Rooney take note! Myanmar, Bergkamp and Arsenal can teach the money grabber a thing or two

Burmese Nights and Arsenal delights…

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Ah! Back to the grindstone, cold weather, pissy rain and Guinness farts. Holidays turn to a distant memory far too quickly these days. A distant memory, but an unforgettable one, nonetheless.

Burma (Myanmar) was everything I’d hoped and more! If you get the opportunity to go to a country that has only recently opened up to outsiders then, do it!

Now, I’m not going to sit here and go through my photos and regale you with my stories, or my routes travelled and the price of drink (but, it’s cheap). Don’t worry, there’s some football in here too. In fact, very quickly after arrival, football came to the fore very quickly, being welcomed by hordes of Chelsea kit wearing taxi men trying to hawk their cars. I nearly puked. The Premier League is huge over there.

Then, on the first evening in Yangon, me and my better half went for a walk to investigate the area, and before too long we came across, more football, and our first contact of Arsenal on our trip:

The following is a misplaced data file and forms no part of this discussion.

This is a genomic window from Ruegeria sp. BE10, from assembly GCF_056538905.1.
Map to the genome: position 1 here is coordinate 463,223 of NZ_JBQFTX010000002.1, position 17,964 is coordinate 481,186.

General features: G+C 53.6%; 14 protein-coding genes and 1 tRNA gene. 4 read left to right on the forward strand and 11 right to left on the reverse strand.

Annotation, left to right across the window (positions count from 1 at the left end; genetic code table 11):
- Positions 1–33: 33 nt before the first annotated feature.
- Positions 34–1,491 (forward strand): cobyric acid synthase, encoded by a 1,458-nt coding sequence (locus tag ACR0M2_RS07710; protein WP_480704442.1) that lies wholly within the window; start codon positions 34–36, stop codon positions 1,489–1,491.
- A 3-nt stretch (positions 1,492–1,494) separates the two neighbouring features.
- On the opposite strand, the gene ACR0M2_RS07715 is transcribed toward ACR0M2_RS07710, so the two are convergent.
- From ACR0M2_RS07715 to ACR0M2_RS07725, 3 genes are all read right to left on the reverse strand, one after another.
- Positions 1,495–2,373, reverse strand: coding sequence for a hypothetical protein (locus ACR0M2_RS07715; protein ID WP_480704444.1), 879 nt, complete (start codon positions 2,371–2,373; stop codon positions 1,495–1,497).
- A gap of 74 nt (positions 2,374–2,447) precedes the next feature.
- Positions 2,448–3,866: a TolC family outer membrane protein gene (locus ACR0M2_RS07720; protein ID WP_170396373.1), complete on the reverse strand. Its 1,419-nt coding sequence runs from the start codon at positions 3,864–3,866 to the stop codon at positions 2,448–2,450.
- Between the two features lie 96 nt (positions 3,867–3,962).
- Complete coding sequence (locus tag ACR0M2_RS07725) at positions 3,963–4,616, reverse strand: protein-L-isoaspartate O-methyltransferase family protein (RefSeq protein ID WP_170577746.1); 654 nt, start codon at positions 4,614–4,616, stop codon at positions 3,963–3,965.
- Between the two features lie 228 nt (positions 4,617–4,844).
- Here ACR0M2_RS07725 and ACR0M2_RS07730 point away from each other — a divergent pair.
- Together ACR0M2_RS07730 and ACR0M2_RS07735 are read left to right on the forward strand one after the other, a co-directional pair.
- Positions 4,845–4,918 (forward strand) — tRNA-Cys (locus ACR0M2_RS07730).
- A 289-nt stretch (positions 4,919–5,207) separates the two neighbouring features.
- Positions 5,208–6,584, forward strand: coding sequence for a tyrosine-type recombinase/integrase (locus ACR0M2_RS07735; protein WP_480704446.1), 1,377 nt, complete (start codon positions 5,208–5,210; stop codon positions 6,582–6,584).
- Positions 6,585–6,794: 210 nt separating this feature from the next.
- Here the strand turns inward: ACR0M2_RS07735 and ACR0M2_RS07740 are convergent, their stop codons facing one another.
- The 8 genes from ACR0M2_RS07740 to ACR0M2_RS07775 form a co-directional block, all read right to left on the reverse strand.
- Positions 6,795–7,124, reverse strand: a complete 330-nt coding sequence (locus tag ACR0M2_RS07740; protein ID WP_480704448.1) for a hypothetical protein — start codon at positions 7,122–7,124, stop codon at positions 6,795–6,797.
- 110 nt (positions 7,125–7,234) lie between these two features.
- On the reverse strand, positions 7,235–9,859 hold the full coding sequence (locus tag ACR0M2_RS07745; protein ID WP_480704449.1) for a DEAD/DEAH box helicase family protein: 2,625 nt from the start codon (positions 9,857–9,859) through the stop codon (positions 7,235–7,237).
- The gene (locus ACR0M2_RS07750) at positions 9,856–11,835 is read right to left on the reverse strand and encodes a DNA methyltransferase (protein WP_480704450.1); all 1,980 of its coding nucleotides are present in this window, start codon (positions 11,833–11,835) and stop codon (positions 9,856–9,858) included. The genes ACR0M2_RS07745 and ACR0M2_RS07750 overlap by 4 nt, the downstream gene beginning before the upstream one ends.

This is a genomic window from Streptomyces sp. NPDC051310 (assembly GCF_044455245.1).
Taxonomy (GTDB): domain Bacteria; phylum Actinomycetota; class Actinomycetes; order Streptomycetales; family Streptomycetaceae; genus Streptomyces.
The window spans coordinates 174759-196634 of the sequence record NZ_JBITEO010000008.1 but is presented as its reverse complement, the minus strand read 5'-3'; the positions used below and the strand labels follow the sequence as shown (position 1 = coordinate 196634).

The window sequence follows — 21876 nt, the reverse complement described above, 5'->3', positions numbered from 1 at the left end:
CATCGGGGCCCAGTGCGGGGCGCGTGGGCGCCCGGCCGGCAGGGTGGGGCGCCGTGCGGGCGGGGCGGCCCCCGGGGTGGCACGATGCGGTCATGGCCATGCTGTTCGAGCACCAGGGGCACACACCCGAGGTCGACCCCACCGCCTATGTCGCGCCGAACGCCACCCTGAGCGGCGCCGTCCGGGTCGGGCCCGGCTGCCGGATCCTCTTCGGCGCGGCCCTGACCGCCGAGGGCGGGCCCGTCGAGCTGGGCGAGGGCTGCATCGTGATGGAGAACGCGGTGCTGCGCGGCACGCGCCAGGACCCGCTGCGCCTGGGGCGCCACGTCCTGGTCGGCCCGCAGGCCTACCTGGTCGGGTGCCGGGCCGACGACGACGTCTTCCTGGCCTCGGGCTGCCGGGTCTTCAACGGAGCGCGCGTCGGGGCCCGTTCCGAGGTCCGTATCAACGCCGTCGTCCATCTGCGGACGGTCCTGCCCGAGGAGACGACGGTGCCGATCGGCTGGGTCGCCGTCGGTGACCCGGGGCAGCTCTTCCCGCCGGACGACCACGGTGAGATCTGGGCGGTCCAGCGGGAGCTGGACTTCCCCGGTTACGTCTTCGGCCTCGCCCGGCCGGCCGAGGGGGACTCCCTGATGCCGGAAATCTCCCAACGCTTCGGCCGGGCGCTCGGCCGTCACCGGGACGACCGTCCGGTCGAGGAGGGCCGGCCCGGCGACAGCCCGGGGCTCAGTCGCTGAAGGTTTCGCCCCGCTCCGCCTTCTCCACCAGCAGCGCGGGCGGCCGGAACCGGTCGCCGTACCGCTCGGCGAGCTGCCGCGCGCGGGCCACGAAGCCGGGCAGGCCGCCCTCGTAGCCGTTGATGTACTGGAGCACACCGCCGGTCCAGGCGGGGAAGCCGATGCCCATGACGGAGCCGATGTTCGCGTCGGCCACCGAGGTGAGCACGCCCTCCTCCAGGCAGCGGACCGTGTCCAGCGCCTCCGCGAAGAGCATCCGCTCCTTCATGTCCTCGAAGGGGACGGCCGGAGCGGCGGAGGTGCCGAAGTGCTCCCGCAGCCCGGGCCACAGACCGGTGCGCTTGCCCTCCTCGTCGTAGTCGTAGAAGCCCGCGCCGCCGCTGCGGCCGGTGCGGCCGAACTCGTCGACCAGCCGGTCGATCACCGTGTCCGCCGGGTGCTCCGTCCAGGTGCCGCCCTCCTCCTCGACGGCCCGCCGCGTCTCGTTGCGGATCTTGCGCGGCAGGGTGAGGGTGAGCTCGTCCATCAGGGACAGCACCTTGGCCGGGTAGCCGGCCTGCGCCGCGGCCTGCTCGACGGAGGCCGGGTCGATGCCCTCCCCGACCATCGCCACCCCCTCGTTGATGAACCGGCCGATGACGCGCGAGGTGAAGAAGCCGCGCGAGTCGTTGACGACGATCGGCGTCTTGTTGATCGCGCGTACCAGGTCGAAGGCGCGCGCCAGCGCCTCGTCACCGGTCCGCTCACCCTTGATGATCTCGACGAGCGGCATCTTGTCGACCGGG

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The coolest backdrop I’ve ever seen to a game of street football…actually to a game of barefoot street football and, as you can see, there’s a smattering of Arsenal jerseys in there.

Go on the Gunners. One of them, (he must’ve been the rich one), had the full away kit, well, the full imitation away kit, with name and number on the back, scribbled in marker. I let a roar at him “Go on Podolski”, (I don’t know why, but most of the people I see with the away kit, have Poldi on the back). He stopped in his tracks. He ran closer. Then roared back, “No way….I’m Giroud” (turned and pointed at the scribbled number and indeed the scribbled Giroud across his shoulder).

He posed for a photo, and then scampered off, and immediately trying to do flicks and tricks, to show off in front of the Westerners (he was definitely the rich one, he had runners too but boy was he proud of his Arsenal kit.)